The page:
How Star Trek II's Director Feels About Star Trek Into Darkness' Homages

Spock, Kirk and Khan in Star Trek into darkness

J.J. Abrams second Star Trek movie, Star Trek into Darkness is best remembered for being the movie that lifts a lot of characters and story beats from the other Star Trek II, the one called Wrath of Khan. While the film is largely remembered for the way it claimed to not be doing that, and then doing exactly that, in the end, the issue was that the execution just didn't work in the eyes of many. One of those who was largely unimpressed with Star Trek into Darkness was the director of Wrath of Khan Nicholas Meyer. While Myer says he appreciated the homage, he felt it just didn't do anything new with the ideas. According to Meyer...

It is, on the one hand, nice to be so successful or beloved or however you want to describe it that somebody wants to do an homage to what you did and I was flattered and touched. But in my sort of artistic worldview, if you're going to do an homage you have to add something. You have to put another layer on it, and they didn't. Just by putting the same words in different characters' mouths didn't add up to anything, and if you have someone dying in one scene and sort of being resurrected immediately after there's no real drama going on. It just becomes a gimmick or gimmicky, and that's what I found it to be ultimately.

Star Trek II: The Wrath of Khan is felt by many to be the best Star Trek movie ever made in a large franchise, so it's understandable why Into Darkness would want to pay tribute to it. And since this was the second installment of the rebooted series, it was as good a time as any to do so. However, Nicholas Meyer tells Midnight's Edge that, in the end, the new version just didn't do anything interesting with the idea, just inserted the same elements into the story in a different way.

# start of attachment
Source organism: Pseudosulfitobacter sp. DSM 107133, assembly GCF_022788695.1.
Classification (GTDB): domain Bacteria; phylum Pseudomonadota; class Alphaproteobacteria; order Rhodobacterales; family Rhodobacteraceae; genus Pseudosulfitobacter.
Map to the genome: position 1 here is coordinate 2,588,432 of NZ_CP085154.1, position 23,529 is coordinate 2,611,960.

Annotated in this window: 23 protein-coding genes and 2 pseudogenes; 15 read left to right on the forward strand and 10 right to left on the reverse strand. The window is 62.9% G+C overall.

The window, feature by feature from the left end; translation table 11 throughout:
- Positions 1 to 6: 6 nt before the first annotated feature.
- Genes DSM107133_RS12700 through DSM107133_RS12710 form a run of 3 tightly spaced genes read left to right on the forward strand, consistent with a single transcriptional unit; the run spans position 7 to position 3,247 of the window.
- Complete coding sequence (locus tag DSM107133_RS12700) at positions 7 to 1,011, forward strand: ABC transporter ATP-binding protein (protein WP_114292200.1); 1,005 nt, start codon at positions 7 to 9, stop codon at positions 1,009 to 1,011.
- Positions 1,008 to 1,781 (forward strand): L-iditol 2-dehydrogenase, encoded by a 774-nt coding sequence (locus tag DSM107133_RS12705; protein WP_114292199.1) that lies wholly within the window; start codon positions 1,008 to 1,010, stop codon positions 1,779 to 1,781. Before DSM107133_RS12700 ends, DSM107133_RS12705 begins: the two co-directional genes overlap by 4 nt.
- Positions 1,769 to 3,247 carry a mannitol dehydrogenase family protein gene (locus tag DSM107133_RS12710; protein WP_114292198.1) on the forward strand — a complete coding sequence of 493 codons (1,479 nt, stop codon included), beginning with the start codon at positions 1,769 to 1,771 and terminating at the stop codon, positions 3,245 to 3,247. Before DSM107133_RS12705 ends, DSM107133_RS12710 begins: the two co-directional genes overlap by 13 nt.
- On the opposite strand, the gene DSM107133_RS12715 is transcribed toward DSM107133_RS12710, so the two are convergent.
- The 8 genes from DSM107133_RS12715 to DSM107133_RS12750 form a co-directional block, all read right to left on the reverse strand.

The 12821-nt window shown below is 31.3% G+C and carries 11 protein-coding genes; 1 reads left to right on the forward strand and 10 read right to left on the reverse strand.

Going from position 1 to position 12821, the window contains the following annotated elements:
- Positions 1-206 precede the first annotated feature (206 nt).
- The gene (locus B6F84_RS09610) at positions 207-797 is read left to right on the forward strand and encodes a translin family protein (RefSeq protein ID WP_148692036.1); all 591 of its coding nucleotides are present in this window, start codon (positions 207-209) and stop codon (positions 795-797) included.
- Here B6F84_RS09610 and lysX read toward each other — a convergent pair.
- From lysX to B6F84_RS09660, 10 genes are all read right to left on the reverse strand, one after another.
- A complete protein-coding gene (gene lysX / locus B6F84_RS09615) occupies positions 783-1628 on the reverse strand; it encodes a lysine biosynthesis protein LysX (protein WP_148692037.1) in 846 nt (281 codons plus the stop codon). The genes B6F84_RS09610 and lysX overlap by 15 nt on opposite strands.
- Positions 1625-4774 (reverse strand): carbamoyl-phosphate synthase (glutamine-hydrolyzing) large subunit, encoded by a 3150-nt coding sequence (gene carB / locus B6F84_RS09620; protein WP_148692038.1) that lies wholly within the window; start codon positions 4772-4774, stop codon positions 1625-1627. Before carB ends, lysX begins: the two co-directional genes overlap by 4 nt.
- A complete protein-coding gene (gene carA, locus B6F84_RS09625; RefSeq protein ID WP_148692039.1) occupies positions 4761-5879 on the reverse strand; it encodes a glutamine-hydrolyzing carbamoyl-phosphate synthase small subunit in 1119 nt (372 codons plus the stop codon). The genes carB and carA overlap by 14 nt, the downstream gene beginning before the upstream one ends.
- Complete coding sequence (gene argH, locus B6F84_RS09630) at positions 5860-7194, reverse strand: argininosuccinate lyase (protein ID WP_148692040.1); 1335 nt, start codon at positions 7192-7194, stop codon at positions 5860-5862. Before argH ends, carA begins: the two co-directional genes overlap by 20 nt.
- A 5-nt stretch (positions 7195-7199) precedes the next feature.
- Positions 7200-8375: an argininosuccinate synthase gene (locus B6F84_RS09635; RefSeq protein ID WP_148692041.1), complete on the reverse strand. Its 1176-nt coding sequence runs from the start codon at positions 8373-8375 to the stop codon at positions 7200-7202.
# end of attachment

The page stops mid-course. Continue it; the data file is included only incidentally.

There are a pair of different "homages" to Star Trek II: The Wrath of Khan in Into Darkness. The first comes in the character of John Harrison, played by Benedict Cumberbatch, who turns out to actually be Khan. The second comes in a finale sequence that sees Kirk sacrifice himself while Spock is forced to witness Kirk's death, in a moment very reminiscent of Spock's death in the previous film.

The Khan reveal doesn't work, mostly because within the context of the film, it just doesn't have any meaning. In the original franchise, Khan's impressiveness is because the character had previously appeared in the television series, so his capabilities were known. In the new movie, Spock and Kirk have never heard of Khan, so the reveal exists solely for the audience, the characters in the movie are utterly unimpressed with the name, which kills the moment.

In one way I actually enjoyed the Kirk/Spock death reversal. I liked the idea that, if roles had been reversed, the scenario in Wrath of Khan would have still played out in much the same way, that the friendship between these two characters was that strong. However, in the rebooted timeline Spock and Kirk haven't spent nearly as much time together since there was no TV series predating the films. The moment isn't really justified. The fact that Kirk is back only a few minutes later, rather than taking an entire extra film, also weakens the moment.

Of course, in the end, it's probably a good thing that Kirk was brought back quickly, otherwise, the next Star Trek reboot movie would have been an entire remake of Star Trek III: The Search for Spock, and we probably didn't need that. Star Trek Beyond was better than that.

Dirk Libbey
Content Producer/Theme Park Beat

CinemaBlend’s resident theme park junkie and amateur Disney historian, Dirk began writing for CinemaBlend as a freelancer in 2015 before joining the site full-time in 2018. He has previously held positions as a Staff Writer and Games Editor, but has more recently transformed his true passion into his job as the head of the site's Theme Park section. He has previously done freelance work for various gaming and technology sites. Prior to starting his second career as a writer he worked for 12 years in sales for various companies within the consumer electronics industry. He has a degree in political science from the University of California, Davis.  Is an armchair Imagineer, Epcot Stan, Future Club 33 Member.